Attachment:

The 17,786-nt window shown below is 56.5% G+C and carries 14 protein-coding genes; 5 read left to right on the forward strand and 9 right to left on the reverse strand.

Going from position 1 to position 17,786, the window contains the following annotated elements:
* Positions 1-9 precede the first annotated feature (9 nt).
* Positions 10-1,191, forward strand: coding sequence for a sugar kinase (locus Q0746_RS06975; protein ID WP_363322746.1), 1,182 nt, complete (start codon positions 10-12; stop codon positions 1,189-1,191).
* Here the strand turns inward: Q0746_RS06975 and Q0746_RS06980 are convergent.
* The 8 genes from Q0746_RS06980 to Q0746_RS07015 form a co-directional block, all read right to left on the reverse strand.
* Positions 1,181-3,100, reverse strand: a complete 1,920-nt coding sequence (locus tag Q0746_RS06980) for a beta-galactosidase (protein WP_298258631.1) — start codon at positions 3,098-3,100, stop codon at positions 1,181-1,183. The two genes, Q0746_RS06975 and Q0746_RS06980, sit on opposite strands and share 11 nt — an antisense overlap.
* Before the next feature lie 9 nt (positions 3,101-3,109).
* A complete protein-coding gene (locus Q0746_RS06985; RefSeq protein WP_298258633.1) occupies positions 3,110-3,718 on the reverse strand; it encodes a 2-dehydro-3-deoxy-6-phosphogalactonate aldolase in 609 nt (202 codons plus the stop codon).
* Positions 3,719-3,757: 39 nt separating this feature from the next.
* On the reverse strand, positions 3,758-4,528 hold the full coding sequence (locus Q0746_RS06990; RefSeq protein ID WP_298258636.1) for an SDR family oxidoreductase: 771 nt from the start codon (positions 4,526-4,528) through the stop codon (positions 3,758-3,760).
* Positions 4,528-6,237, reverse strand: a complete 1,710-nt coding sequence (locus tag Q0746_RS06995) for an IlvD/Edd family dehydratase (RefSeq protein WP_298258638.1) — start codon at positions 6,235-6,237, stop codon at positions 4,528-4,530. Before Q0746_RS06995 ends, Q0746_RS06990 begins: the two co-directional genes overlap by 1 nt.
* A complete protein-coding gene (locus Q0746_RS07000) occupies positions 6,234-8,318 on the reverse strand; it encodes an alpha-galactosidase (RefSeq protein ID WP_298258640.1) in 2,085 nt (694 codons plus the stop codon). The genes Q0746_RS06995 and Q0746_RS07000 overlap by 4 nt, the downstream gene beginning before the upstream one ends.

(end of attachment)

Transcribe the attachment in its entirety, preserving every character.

The 17,786-nt window shown below is 56.5% G+C and carries 14 protein-coding genes; 5 read left to right on the forward strand and 9 right to left on the reverse strand.

Going from position 1 to position 17,786, the window contains the following annotated elements:
* Positions 1-9 precede the first annotated feature (9 nt).
* Positions 10-1,191, forward strand: coding sequence for a sugar kinase (locus Q0746_RS06975; protein ID WP_363322746.1), 1,182 nt, complete (start codon positions 10-12; stop codon positions 1,189-1,191).
* Here the strand turns inward: Q0746_RS06975 and Q0746_RS06980 are convergent.
* The 8 genes from Q0746_RS06980 to Q0746_RS07015 form a co-directional block, all read right to left on the reverse strand.
* Positions 1,181-3,100, reverse strand: a complete 1,920-nt coding sequence (locus tag Q0746_RS06980) for a beta-galactosidase (protein WP_298258631.1) — start codon at positions 3,098-3,100, stop codon at positions 1,181-1,183. The two genes, Q0746_RS06975 and Q0746_RS06980, sit on opposite strands and share 11 nt — an antisense overlap.
* Before the next feature lie 9 nt (positions 3,101-3,109).
* A complete protein-coding gene (locus Q0746_RS06985; RefSeq protein WP_298258633.1) occupies positions 3,110-3,718 on the reverse strand; it encodes a 2-dehydro-3-deoxy-6-phosphogalactonate aldolase in 609 nt (202 codons plus the stop codon).
* Positions 3,719-3,757: 39 nt separating this feature from the next.
* On the reverse strand, positions 3,758-4,528 hold the full coding sequence (locus Q0746_RS06990; RefSeq protein ID WP_298258636.1) for an SDR family oxidoreductase: 771 nt from the start codon (positions 4,526-4,528) through the stop codon (positions 3,758-3,760).
* Positions 4,528-6,237, reverse strand: a complete 1,710-nt coding sequence (locus tag Q0746_RS06995) for an IlvD/Edd family dehydratase (RefSeq protein WP_298258638.1) — start codon at positions 6,235-6,237, stop codon at positions 4,528-4,530. Before Q0746_RS06995 ends, Q0746_RS06990 begins: the two co-directional genes overlap by 1 nt.
* A complete protein-coding gene (locus Q0746_RS07000) occupies positions 6,234-8,318 on the reverse strand; it encodes an alpha-galactosidase (RefSeq protein ID WP_298258640.1) in 2,085 nt (694 codons plus the stop codon). The genes Q0746_RS06995 and Q0746_RS07000 overlap by 4 nt, the downstream gene beginning before the upstream one ends.